One of the requirements in hydroponics systems is oxygen. Without it, your plants are basically on the road to death. On the other hand, lack of such is one of the major triggers for root rot, and it must be avoided at all costs.

Just like when planting in soil, you loosen up the ground so that your plants’ roots can have their required intake of oxygen. That is the case for crops grown in aqueous solutions as well. If they cannot breathe, they would not be able to grow.

Another agent for root rot is the temperature. The last thing you would want in your system are parasites that leech nutrients intended for your plants and infect the water during the process. In common terms, these fungi are called molds.

One of the best breeding grounds for these is warm and moist areas. For this reason, if the water temperature inside your reservoir is high, then you are susceptible to it. Something as minor as letting the solutions exposed to sunlight can already be a risk factor.

 

3 Useful Tips on How to prevent root rot in hydroponics

There is good news! Root rot in hydroponics can be prevented! Just follow these tips:

Tip#1: Use the right air pump

If you do not want root rot to affect your plants, you merely have to avoid its causes. If you need oxygen, keep the water bubbling by providing an air pump of appropriate size, and also give importance to proper ventilation in the room.

 

Tip #2: Maintain the temperature

The temperature should be maintained within the 70 to 80 degrees F range. Get rid of any materials that can make your system vulnerable to infections, and make sure not to disturb your crops while they are trying to grow.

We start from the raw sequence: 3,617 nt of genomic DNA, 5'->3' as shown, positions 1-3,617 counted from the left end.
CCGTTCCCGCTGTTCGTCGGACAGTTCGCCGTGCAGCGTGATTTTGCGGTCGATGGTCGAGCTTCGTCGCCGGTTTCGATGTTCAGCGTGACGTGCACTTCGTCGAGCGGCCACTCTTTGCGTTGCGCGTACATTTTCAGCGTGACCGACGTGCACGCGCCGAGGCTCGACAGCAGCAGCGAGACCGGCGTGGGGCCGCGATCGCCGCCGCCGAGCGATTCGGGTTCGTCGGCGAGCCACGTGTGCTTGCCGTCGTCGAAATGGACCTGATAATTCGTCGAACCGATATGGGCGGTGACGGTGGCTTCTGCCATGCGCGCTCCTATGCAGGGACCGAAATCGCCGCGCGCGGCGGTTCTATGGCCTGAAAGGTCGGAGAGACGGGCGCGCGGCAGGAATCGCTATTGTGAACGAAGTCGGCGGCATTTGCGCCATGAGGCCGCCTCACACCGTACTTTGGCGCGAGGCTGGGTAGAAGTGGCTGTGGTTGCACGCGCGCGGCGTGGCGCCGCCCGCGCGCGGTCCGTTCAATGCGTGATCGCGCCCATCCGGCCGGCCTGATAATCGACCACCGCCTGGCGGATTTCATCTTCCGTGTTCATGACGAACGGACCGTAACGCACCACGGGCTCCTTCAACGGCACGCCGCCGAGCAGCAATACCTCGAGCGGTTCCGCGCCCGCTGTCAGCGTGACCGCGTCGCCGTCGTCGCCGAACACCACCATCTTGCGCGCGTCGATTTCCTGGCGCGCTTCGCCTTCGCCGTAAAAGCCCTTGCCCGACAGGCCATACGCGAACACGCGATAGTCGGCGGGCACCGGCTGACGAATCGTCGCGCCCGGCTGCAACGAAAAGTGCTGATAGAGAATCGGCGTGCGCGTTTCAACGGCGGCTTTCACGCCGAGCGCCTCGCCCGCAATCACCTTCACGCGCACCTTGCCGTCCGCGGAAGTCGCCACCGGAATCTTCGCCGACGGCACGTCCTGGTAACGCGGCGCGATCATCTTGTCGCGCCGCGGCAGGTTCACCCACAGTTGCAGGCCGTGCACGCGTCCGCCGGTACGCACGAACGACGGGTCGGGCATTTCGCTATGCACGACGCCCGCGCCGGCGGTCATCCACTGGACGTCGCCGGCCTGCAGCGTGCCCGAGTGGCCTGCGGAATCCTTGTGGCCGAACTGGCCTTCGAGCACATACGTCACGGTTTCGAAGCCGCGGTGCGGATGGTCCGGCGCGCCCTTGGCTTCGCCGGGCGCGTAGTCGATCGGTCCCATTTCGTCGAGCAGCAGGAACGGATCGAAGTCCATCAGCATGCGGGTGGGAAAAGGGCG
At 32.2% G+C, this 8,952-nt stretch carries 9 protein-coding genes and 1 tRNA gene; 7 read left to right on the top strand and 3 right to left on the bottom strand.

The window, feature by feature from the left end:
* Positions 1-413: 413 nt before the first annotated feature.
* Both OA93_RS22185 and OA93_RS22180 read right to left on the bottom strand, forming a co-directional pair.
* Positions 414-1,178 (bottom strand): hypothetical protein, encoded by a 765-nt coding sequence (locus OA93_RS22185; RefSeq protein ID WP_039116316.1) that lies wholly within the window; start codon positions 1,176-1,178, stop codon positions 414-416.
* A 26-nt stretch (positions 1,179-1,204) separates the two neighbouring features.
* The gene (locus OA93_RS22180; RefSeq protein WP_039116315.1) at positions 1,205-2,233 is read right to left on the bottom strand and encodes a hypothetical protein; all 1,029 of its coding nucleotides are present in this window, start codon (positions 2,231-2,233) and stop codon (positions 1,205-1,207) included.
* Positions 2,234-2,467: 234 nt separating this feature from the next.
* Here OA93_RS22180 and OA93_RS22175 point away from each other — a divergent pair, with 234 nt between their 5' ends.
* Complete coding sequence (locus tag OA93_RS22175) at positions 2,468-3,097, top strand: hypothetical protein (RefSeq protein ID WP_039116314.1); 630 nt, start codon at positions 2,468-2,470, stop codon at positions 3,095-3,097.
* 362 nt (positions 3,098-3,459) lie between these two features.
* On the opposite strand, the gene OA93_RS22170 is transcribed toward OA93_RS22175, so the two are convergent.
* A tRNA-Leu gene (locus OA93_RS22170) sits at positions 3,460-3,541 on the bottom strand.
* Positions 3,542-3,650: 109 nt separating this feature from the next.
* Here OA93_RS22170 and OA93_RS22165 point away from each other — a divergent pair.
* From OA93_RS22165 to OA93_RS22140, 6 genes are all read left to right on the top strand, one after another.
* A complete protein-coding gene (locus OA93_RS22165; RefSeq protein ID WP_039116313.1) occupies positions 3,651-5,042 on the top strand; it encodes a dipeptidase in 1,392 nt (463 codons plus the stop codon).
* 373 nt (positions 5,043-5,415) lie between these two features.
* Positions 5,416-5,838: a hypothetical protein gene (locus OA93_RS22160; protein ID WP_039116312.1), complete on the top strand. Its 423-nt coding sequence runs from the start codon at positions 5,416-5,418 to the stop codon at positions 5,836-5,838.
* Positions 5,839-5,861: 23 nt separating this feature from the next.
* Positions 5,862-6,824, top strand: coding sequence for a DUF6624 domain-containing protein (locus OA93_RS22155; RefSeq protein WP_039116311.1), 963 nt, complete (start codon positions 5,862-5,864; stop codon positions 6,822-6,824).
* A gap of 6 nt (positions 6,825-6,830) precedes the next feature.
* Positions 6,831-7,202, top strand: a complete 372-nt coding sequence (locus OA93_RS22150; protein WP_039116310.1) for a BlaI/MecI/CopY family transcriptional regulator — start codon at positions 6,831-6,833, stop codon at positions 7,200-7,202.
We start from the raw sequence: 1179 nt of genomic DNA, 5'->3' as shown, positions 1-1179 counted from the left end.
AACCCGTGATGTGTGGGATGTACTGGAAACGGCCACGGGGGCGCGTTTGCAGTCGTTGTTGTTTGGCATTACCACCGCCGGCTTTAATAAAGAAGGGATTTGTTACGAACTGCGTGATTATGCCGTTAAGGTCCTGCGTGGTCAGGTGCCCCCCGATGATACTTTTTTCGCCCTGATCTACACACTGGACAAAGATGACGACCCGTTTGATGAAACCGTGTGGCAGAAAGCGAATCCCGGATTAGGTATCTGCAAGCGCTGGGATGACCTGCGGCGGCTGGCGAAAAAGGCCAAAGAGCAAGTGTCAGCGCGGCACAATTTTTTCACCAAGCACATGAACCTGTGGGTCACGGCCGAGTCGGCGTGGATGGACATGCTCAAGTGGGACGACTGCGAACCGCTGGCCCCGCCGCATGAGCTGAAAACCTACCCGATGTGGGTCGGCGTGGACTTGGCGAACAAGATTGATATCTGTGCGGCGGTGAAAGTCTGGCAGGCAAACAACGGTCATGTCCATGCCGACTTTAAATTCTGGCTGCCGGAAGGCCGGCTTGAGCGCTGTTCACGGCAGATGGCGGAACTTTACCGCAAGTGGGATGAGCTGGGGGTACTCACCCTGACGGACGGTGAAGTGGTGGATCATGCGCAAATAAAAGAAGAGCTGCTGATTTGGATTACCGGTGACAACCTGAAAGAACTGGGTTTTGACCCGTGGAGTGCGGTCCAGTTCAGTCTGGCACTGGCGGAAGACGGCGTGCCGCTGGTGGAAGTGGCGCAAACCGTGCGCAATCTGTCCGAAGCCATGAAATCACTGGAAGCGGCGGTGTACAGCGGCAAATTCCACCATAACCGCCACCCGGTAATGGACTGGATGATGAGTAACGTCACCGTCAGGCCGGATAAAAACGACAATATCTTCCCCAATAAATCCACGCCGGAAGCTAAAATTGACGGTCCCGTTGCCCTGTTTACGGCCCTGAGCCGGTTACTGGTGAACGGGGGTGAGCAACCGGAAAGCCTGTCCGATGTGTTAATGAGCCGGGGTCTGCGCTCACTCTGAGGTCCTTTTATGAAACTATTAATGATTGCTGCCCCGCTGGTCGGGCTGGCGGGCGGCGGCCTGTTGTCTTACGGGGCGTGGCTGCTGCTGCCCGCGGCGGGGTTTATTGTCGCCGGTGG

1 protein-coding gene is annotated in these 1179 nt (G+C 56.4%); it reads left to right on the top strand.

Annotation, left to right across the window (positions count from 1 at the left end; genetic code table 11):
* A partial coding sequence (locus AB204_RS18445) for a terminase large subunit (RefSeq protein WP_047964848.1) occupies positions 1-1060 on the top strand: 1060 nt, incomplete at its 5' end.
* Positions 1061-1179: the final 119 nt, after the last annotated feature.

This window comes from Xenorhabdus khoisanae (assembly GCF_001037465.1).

Tip #3: Get rid of the rotten parts

However, if you failed in preventing the disease, then the rotten parts should be removed immediately. Cut them off as there is no chance of reviving them, and focus on the potential new growth instead. Fix your hydroponics system and eliminate the risks.

 

Why Give Greenhouse Gardening a Try?

Greenhouse gardening offers numerous benefits to greens aficionados who dare to take their gardening experience to the next level. Aside from acting as a shield against the effects of inclement weather, a mini, hobby, or semi-pro greenhouse can also serve as a protective layer that keeps harmful bugs and critters at bay.

What’s more, its enclosed structure allows you to control your plants’ growing conditions including the temperature, light, moisture, and ventilation of the greenhouse’s internal environment. With a controlled environment, you’ll be able to extend growing seasons and grow plants that aren’t native to your area.

 

Conclusion

No matter how well-informed you are about how to prevent root rot in hydroponics, you cannot completely eradicate the risks. Therefore, to avoid the worst-case scenario, you should be prepared to sacrifice the infected for the sake of others. While you’re at it, consider trying your hand at greenhouse gardening as well.